Paul Scherrer Institut (PSI), Switzerland

Despite its long history there is no unique and generally agreed definition of the concept of risk. Many of the definitions emerged in the last 30 to 40 years, which also coincides with the development of risk assessment into a quantitative and mature scientific field. The energy sector is one of the key infrastructures in today’s society because on the one hand energy is a necessary prerequisite for most goods and services, and on the other hand there are manifold interdependencies of energy infrastructures with other sectors. Therefore, a comprehensive risk assessment should cover potential impacts on human health, the environment and socio-economic activities. In the past two decades it has been recognized that risks of energy systems should be analyzed in the broader context of sustainability and energy security concerns. This has also important implications with respect to overall system resilience because no single energy technology or energy supply portfolio can meet all sustainability and security of supply criteria; thus tradeoffs are inevitable. These relationships are evaluated in a case study that compares four global supply scenarios, including their sensitivity to selected shocks. In conclusion, there are clear synergies between climate protection goals and a diverse supply mix increasing energy security, indicating the global climate regime scenarios are most resilient.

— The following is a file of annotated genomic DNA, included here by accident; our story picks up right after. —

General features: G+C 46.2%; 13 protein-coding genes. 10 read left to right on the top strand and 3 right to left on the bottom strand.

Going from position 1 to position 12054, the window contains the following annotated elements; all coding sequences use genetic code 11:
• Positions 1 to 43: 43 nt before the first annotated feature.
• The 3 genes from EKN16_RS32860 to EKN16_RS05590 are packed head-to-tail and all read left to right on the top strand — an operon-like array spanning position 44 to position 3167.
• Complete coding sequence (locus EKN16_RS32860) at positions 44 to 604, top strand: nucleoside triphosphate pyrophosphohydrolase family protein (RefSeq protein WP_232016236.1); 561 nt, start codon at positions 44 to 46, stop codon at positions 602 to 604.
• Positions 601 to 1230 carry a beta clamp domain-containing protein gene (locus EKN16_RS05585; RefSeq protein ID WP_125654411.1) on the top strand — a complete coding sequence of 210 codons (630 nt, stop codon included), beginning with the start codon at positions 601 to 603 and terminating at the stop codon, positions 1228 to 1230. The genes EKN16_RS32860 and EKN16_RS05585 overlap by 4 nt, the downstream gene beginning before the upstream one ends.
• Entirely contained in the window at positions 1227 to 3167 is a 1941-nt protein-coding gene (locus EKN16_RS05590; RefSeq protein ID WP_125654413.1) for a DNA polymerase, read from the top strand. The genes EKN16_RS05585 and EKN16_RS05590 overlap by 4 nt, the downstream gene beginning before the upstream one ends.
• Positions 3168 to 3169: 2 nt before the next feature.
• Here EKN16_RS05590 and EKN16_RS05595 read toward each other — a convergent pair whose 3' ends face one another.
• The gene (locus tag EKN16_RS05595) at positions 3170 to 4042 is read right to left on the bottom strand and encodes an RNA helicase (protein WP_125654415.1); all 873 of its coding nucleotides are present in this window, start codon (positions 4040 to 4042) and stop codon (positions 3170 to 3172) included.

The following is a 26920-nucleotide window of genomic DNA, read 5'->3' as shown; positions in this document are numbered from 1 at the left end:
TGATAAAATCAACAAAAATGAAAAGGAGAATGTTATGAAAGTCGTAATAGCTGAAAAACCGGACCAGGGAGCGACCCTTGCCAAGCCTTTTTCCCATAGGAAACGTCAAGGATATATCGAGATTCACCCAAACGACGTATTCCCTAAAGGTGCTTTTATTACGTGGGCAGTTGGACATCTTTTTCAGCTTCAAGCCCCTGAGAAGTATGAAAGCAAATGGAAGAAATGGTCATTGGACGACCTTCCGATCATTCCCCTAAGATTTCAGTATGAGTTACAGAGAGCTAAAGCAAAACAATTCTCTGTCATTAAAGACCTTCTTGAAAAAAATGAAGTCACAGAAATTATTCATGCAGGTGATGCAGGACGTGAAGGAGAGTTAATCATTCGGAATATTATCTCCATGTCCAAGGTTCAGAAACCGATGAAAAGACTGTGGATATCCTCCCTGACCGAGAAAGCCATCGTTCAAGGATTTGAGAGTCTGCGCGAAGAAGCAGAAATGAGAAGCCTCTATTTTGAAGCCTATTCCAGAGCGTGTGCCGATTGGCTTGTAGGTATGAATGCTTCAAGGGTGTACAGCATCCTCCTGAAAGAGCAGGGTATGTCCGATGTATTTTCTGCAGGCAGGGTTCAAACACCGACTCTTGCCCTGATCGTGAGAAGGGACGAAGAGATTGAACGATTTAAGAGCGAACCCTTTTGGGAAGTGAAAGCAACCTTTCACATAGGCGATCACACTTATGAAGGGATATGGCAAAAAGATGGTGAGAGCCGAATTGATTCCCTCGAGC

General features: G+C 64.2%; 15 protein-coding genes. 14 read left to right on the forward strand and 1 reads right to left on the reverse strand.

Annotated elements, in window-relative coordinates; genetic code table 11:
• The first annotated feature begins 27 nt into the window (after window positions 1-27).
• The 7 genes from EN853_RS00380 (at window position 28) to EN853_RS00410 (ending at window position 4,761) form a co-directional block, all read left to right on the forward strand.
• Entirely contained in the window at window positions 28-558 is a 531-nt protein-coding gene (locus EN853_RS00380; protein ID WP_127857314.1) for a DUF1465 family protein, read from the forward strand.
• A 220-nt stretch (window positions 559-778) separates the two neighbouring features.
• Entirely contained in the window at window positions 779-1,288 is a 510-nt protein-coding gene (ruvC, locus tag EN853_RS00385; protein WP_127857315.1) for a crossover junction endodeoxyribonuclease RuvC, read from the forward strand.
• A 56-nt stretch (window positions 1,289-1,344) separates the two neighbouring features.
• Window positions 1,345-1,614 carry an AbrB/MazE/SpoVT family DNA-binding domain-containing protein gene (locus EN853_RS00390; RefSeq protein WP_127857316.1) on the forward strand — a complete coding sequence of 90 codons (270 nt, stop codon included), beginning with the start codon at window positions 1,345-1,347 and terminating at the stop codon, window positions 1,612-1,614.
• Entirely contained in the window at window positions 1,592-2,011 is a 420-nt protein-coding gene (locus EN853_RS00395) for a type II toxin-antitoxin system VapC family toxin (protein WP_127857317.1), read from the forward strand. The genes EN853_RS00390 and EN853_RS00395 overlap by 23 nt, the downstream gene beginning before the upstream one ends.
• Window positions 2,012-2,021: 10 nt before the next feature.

Resilient Energy Infrastructures: Energy Security and Sustainability Implications

Robert ROSNER1, Peter BURGHERR2, Matteo SPADA2, Rebecca LORDAN3

1The University of Chicago, United States of America; 2Paul Scherrer Institut (PSI), Switzerland; 3The University of Chicago Harris School of Public Policy, Chicago, USA

It is widely understood that absolute protection for critical energy infrastructures is – as a practical matter – impossible. As a consequence, a key aim of critical infrastructure protection must be to achieve infrastructure resilience, with the level of investments targeted to protect and back up critical infrastructures keyed to analyses of expected risks and the potential human and financial harm incurred if critical infrastructures are in fact successfully attacked and fail. We discuss the roles that probabilistic risk assessment (PRA), ‘defense-in-depth’, and design-basis threat (DBT) analyses can play in achieving levels of infrastructure resilience that are practically and publicly acceptable, using the electric grid as a prototypical illustration.